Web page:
PC 150 These little things

Living in a city gives one access to a wider range of unique shops unavailable in smaller conurbations. You may recall PC 72 about Edwards & Hope, the family-run North Laines, Brighton purveyor of all things electrical, established in 1935? More recently I found a shop on Portland Road here in Hove called Nuts & Bolts. If you are into fittings and fixtures, and I appreciate that this may not be your thing, this is the place. I only wanted a particular length of small nuts and bolt but, having made my purchase, wandered around the shelves, marvelling at what humans have designed to meet a particular need.  Fifteen minutes later I emerged into the bright sunlight with a large smile on my face.

On Wednesday last week, as per normal for this obsessive, I practised the Bikram series of hot yoga, the 90 minute class taught by Marcin, a tall Polish chap whose day job is driving trains. His gentle recital of the dialogue is heavily accented and amusing.

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Returning home, I had a little list of things to do before lunch. Having bought some eggs from Dean’s stall on George Street, I made my way along Blatchington Road to DL Jones & Son to collect a watch that was having its bracelet strap adjusted. There aren’t many places where you can get a new battery for a watch, or indeed a watch repaired but this is one; unique in its way!

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It is also a store for second hand watches, jewellery of all ages, shapes, sizes and some of dubious artistic merit, old silver cigarette boxes, pewter mugs, small sporting cups, and even, inter alia, a rather battered copy of a Maintenance Guide for a Triumph Herald car (circa 1970). David Jones the owner must be just under 90 if my maths is still accurate. Some months ago I asked him how long he had been running his shop – “Well we opened here in 1950 and I was just 18.” David has those large bushy eyebrows that cry out for a trim and his body is rather bent from arthritis so it’s hard to see the twinkle in his eyes as he silently reminisces. I had gently suggested that he needed to take it easy but his look said “And what would I do with my time?” He lives in the upstairs flat, cared for by his son Michael, tall with equally large eyebrows but with a more lugubrious manner, who helps run the shop.

It was Michael behind the counter when I entered, the little bell so beloved of similar establishments announcing my arrival. You need a strong constitution to leave the fresh air behind as the atmosphere is rather damp, musty, chewy – almost fetid; it looks as though most of the items for sale have been on the shelves for a decade or two and there is a lack of breathable air. Those who have a dust allergy could not survive in here.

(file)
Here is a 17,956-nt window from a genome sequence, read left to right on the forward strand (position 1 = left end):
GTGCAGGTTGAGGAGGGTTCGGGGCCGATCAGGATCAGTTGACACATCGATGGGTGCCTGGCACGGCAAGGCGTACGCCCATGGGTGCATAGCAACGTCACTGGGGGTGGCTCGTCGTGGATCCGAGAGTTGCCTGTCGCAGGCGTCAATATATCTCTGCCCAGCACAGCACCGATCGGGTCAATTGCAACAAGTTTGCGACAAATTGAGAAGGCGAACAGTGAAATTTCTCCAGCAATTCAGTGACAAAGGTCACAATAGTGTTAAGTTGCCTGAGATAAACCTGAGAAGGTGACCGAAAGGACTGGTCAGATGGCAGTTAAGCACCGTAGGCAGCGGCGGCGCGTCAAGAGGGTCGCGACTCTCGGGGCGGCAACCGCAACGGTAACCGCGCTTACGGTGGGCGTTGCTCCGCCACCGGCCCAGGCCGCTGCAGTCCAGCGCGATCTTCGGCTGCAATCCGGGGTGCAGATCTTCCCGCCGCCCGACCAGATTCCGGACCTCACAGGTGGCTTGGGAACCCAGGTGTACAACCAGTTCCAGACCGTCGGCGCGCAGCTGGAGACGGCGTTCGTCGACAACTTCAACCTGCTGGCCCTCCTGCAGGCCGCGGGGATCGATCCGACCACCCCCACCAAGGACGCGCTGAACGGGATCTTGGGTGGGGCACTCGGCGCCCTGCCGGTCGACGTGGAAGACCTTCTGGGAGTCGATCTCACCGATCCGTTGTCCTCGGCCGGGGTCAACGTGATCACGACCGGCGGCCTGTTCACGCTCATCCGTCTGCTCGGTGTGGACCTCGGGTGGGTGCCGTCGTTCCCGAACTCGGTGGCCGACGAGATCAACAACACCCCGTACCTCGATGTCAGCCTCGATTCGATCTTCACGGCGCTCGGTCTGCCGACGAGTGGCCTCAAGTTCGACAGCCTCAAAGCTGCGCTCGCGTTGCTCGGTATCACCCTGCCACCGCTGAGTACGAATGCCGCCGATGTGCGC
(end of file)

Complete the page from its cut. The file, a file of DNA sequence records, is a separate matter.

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Nothing happens very quickly in D Jones & Son but in some way that’s its charm; you just have to relax and accept it. My heart sinks a little as I notice three people up against the counter at the back of the shop, two women, and a mountain of a man who is receiving Michael’s attention. Ivan must be about 1.9m tall and probably around 120kgs, most of the latter seemingly to concentrate in his stomach area, his rather grubby black T shirt failing in its task to hide the flesh! Whatever he was discussing with Michael didn’t end satisfactorily and he left. Next up was Sonia, a middle-aged woman who looked up and then down to her mobile phone. Michael looked up at me; I interpreted his glance to mean ‘this might take a while!’

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I suddenly worked out what Sonia was doing; she held her phone up and in large type we all read: ‘I WANT TO SEE A COUPLE OF RINGS IN THE WINDOW.’ So we waited while she and Michael went to the window display, identified the rings and came back to the counter. She’d probably spied them before, had the cash ready and, satisfied they were what she wanted, paid for both and left. I thought later she was either dumb or lacked enough English to explain what she wanted; what a God-send a mobile can be!

Michael’s attention now turned to the white haired lady in front of me, whose friend’s watch’s winder had come off. As she brought it out of a little freezer bag to show him, the loose winder fell on the floor. “Oh! Dear!” Dorothy remarked in a rather resigned way. I looked down to see if it was visible on the red carpet. Given the state of cleanliness of the rest of the shop I didn’t relish getting down to search for it, but I thought I should try …… and in a ruck near the counter, nestling among the detritus of years of neglect, was the little metal piece.

“Oh! You’re so kind. Couldn’t have done that ….. no glasses …… and wonky knees!”

‘Contact lenses and Yoga’ I thought but, wanting to keep the transaction moving, didn’t actually say so.

The watch plus broken winder were put into a brown envelope, notes were written on the outside and it was placed into whatever system they managed for repairs; a deposit was handed over and Dorothy left. It was my turn. Well! I thought it was but Ivan breezed back through the door and up to the counter. Before he was able to interject, I reminded Michael what I had come in for and the watch with the adjusted bracelet was retrieved from a box in the workroom. I tried to put it on but I have big hands and it wouldn’t go over the knuckles. It was taken back to be adjusted, as Ivan nudged me to show his hands were so much larger. And they were; on the end of his arms his hands had these great sausage fingers. He smiled; we had a connection, if somewhat disproportionate!

I left, to gulp in some fresh air and head off to the ironmongers.

Richard 25th April 2019

PS This is my 150th postcard …………

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